Ocean plastic pollution, commonly referred to as a marine plastic litter, is a major global environmental problem. Plastic litter harms marine species through ingestion and entanglement, violates the integrity of ecosystems, inhibits the growth of marine plants, accumulates and transports pathogens that may cause disease and injuries to marine animals, plants, and humans, and partly ends up in the food chain. Moreover, it causes economic losses due to reduced fishery yields, a declining amenity for tourism, and damage to shipping and related infrastructure.
Some of the plastic in the oceans comes from fisheries, aquaculture, nautical activities, and illegal dumping in the sea, but around 80% of the total comes from the land. Land-based plastic pollution is caused primarily by inappropriate management of waste of plastic packaging and short-lived products originating from various consumer products in numerous sectors.
Circular Economy and its role
Better management of plastic litter on land would reduce the amount of plastic litter entering the oceans, but that doesn’t address the issue of what to do with the overwhelming amounts of plastic waste generated in the first place.
One way to approach the challenge is by transitioning to a circular economy, where the crucial concept is designing out of waste. The key to the success of the circular economy approach is to focus on the design stage, rather than trying to deal with waste at the end of the product’s life.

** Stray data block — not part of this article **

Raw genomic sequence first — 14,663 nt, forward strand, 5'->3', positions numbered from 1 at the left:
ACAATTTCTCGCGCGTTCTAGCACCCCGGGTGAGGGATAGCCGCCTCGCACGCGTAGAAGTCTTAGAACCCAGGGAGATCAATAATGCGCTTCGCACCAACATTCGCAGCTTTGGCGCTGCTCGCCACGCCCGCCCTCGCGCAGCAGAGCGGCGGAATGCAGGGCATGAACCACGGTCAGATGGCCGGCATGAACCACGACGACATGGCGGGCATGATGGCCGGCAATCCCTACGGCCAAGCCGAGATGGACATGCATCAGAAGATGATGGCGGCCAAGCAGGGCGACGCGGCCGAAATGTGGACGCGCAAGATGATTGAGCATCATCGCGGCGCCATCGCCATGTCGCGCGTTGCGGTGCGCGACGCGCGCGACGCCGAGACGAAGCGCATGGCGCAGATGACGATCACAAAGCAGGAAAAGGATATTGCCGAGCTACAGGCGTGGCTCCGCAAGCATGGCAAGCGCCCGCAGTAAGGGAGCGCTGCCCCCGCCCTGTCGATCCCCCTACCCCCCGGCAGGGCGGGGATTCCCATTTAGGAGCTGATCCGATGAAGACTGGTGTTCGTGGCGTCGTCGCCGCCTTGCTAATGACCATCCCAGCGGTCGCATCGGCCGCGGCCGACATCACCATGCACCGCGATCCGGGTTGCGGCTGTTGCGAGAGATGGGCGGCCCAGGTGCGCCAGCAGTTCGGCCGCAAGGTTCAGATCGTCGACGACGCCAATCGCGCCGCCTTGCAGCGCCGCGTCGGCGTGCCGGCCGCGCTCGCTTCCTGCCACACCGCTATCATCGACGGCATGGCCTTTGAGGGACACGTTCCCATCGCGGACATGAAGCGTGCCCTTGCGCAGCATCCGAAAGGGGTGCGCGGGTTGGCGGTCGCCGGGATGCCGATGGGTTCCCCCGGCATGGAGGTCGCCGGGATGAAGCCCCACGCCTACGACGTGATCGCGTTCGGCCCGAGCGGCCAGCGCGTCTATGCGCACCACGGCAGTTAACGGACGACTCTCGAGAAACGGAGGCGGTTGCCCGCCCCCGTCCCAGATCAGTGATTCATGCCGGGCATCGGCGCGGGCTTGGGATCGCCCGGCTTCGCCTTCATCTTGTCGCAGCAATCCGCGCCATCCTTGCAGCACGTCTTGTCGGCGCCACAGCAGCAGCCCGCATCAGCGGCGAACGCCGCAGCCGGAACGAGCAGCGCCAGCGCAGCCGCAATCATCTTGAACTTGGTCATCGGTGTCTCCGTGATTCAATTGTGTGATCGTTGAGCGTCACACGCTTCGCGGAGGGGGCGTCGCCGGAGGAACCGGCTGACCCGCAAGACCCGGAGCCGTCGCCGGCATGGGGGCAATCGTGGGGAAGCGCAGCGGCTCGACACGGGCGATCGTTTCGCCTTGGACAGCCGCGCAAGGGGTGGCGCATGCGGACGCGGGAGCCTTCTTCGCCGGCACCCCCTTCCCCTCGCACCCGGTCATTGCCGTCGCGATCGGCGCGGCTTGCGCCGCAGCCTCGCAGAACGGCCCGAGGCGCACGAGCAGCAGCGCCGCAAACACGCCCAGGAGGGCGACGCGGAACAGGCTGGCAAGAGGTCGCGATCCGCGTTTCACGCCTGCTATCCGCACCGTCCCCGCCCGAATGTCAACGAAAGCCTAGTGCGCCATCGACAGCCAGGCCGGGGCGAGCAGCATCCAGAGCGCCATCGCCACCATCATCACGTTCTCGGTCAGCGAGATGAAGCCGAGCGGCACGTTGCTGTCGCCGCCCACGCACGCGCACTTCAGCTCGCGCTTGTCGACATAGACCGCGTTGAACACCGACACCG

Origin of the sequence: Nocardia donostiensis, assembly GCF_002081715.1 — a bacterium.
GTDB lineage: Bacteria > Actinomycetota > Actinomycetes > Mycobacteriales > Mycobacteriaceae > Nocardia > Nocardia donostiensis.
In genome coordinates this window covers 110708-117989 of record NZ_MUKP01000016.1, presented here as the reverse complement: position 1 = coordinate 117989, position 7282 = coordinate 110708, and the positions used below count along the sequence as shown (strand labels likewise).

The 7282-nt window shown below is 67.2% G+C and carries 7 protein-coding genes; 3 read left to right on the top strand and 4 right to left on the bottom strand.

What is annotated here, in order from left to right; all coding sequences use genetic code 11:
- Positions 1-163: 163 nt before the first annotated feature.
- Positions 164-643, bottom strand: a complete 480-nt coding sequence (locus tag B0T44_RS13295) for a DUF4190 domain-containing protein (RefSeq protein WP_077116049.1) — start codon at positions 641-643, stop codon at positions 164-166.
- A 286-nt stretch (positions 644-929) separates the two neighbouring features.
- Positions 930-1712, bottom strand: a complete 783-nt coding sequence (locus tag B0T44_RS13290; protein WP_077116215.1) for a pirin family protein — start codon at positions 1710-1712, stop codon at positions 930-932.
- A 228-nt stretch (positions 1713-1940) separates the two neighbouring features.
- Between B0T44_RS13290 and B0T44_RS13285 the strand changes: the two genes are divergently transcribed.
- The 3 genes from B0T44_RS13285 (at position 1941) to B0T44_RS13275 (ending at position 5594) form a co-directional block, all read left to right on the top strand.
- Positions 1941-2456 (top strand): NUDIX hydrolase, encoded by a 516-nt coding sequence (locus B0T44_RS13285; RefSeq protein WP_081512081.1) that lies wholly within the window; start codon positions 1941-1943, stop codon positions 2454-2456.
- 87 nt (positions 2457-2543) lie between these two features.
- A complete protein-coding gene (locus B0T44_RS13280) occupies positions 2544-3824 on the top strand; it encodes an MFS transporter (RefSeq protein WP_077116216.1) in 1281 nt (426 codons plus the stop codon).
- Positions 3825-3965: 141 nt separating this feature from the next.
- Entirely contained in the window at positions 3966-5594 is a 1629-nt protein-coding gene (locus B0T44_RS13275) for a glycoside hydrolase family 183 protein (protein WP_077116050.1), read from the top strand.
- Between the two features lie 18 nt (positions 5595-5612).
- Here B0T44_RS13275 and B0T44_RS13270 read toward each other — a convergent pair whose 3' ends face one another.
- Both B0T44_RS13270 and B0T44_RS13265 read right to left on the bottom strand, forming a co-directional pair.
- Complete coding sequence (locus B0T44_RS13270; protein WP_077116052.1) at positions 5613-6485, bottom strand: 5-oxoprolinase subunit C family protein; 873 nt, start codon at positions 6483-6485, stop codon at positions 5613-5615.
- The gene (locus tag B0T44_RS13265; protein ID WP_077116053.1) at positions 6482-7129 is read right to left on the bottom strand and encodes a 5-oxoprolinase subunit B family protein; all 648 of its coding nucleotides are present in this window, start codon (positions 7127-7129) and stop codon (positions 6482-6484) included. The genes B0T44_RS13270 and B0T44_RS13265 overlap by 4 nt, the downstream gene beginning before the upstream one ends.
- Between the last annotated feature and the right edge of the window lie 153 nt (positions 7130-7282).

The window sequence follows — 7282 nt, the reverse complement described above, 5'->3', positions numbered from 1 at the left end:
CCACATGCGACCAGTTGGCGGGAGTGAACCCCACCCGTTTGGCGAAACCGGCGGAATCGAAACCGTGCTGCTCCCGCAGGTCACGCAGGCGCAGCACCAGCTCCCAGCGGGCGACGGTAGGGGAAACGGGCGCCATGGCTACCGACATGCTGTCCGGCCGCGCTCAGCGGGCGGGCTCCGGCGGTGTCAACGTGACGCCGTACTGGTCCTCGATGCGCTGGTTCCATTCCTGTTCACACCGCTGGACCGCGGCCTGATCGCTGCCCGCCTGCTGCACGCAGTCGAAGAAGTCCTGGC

In the case of plastic, the idea is to change practices and encourage innovation so that we use less plastic, design plastic products in ways so that they can be reused, develop the technologies that allow more effective and efficient reprocessing of used plastic and devise and use safer alternatives to traditional plastics.
Storopack takes the initiative by including the necessity of packaging altogether, including plastics, selection of renewable, bio-degradable, and compostable materials and additives that are not toxic or that are less toxic than fossil-based plastics, designing for less material use to decrease waste, and designing packaging.